November 16, 2007
The winner of the 2007 Interactive Fiction Competition was just announced. It is Lost Pig And Place Under Ground, a brilliant work which may quickly become my main example of what interactive fiction can do. It has a character you can converse with, unusual physical laws that allow for a system of magic, a riddle-like object recognition puzzle, a mini-maze, pants, fire, and loads of in-jokes. There is a good explanation of how IF works, and the writing is brilliant. The game is attributed to the orc Grunk although the author’s “real” name (in the IF community) is Admiral Jota. Grunk explains the concept of interactive fiction on his livejournal:
In normal story, one person tell story and other person listen to story. … But this not like that. In this kind of story, one person tell story and other person help tell story. It other person job, figure out what person in story do next. Some time, person in story have really tricky problem, so person that helping can only finish story by thinking really hard to figure out how person in story can do that thing. Like “PUT BUTTER ON BOTTLE THEN TAKE FROG OUT OF BOTTLE AND EAT FROG”. Or some time it easy like “EAT FROG”. It depend on story.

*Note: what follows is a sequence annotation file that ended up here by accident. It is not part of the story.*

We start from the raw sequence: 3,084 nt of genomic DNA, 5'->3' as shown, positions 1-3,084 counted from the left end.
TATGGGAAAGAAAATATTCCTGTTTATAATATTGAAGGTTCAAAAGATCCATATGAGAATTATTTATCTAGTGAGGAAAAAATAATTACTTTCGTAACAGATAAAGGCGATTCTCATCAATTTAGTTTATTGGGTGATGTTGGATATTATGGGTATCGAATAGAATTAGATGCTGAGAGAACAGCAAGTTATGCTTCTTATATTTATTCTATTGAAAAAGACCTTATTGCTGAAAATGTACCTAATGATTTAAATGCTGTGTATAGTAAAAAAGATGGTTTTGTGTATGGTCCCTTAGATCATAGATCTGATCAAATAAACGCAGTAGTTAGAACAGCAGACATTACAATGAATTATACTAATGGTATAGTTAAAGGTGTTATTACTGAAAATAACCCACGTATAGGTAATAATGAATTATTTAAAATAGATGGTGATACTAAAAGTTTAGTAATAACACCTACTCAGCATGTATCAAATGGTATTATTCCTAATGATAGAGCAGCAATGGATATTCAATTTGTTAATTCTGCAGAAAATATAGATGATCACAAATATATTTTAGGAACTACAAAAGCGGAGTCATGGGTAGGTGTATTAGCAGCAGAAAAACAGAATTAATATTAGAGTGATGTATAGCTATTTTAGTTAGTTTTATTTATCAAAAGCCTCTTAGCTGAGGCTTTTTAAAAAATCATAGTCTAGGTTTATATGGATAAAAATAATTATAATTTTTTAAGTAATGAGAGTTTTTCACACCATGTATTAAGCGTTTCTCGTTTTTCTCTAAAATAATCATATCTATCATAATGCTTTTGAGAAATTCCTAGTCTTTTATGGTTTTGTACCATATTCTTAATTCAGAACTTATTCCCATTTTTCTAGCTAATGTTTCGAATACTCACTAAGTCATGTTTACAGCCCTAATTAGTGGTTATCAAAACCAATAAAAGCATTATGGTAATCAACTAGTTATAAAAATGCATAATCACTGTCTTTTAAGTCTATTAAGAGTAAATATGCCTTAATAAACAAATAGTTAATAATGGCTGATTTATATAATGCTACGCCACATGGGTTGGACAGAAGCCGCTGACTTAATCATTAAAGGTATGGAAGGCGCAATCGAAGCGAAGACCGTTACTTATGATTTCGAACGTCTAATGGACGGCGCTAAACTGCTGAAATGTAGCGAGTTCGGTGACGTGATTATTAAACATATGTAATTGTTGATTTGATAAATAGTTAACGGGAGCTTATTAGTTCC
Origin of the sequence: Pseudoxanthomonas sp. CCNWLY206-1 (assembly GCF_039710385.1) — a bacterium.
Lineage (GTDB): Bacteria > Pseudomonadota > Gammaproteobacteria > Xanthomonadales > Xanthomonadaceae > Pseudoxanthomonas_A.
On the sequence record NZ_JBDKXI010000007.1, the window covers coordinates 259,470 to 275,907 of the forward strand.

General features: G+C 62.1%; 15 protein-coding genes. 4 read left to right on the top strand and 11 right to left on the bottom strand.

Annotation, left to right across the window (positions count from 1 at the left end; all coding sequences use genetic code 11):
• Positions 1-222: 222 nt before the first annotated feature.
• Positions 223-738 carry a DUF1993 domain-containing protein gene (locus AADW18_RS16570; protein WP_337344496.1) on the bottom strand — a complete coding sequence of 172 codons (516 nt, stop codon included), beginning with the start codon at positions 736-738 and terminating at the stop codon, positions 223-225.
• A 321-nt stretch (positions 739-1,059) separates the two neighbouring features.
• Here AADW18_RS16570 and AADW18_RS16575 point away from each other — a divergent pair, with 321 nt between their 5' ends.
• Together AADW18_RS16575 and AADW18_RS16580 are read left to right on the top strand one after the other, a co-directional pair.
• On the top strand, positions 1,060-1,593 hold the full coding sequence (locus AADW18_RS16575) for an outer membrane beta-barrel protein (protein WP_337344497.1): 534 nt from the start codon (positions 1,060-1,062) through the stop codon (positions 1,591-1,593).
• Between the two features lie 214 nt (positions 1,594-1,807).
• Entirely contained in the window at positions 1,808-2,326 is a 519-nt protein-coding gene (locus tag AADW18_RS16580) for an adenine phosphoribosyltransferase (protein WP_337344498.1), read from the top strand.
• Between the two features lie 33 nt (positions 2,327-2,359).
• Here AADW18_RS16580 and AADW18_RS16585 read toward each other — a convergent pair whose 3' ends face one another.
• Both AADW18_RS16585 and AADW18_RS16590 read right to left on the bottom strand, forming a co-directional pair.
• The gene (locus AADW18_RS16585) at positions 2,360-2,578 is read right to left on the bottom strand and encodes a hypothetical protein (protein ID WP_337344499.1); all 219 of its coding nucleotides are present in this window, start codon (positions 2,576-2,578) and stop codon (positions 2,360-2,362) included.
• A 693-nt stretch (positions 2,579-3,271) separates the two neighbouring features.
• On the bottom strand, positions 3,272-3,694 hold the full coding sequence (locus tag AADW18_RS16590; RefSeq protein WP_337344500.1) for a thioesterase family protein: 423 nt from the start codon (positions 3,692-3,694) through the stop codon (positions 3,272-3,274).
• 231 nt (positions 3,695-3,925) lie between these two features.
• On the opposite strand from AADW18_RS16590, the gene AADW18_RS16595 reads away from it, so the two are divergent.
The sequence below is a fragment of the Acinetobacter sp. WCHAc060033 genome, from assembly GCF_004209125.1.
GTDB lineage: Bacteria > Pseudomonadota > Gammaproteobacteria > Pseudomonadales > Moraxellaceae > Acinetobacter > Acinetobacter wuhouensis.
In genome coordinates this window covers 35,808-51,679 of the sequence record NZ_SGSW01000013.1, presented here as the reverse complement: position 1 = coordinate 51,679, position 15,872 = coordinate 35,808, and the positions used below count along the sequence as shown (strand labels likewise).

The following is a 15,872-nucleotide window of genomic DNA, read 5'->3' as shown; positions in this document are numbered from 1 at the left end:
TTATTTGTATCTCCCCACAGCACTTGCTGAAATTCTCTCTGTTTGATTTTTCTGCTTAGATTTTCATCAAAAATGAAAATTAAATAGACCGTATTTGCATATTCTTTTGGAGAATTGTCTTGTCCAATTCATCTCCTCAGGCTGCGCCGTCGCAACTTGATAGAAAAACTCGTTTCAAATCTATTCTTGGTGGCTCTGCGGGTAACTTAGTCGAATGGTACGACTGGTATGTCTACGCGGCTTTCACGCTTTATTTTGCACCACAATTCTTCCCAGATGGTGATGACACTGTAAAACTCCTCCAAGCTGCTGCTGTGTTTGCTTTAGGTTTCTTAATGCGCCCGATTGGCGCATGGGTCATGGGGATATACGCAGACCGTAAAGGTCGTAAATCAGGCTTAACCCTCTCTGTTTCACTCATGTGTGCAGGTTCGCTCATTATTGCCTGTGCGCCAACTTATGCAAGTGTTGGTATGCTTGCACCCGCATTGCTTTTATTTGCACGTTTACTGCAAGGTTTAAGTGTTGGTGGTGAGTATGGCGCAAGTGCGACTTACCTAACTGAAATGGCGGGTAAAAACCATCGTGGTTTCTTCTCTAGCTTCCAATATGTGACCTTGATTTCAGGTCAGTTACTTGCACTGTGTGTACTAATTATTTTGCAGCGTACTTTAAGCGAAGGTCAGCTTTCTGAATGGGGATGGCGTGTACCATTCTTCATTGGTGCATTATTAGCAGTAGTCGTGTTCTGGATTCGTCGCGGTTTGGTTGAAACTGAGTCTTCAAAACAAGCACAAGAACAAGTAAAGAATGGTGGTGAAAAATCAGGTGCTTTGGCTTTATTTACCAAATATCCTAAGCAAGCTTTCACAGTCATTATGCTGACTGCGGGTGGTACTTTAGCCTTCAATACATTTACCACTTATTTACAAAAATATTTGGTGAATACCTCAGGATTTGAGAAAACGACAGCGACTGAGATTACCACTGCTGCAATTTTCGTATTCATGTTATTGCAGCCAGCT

Congratulations also go to Christopher Huang, who wrote #2 An Act of Murder, Sam Gordon who wrote #3 Lord Bellwater’s Secret, and all the others who fielded games that people played and enjoyed. The game with the highest standard deviation wins a rotating trophy called the Golden Banana of Discord, and this year that game is none other than Alan DeNiro’s a-peel-ingly named and very inventive Deadline Enchanter, which took twelfth place. The implementation of the game has a bit of the MS Paint aesthetic to it, but it’s one I’ll be showing people and talking about for a while.
All the games and interpreters are available from the download page. The full results of the Comp are also up. The Comp has been run annually since 1995 and is judged by whoever play at least five games and then registers their votes. Thanks once again to Stephen Granade, who has run the Comp for the seventh year in a row.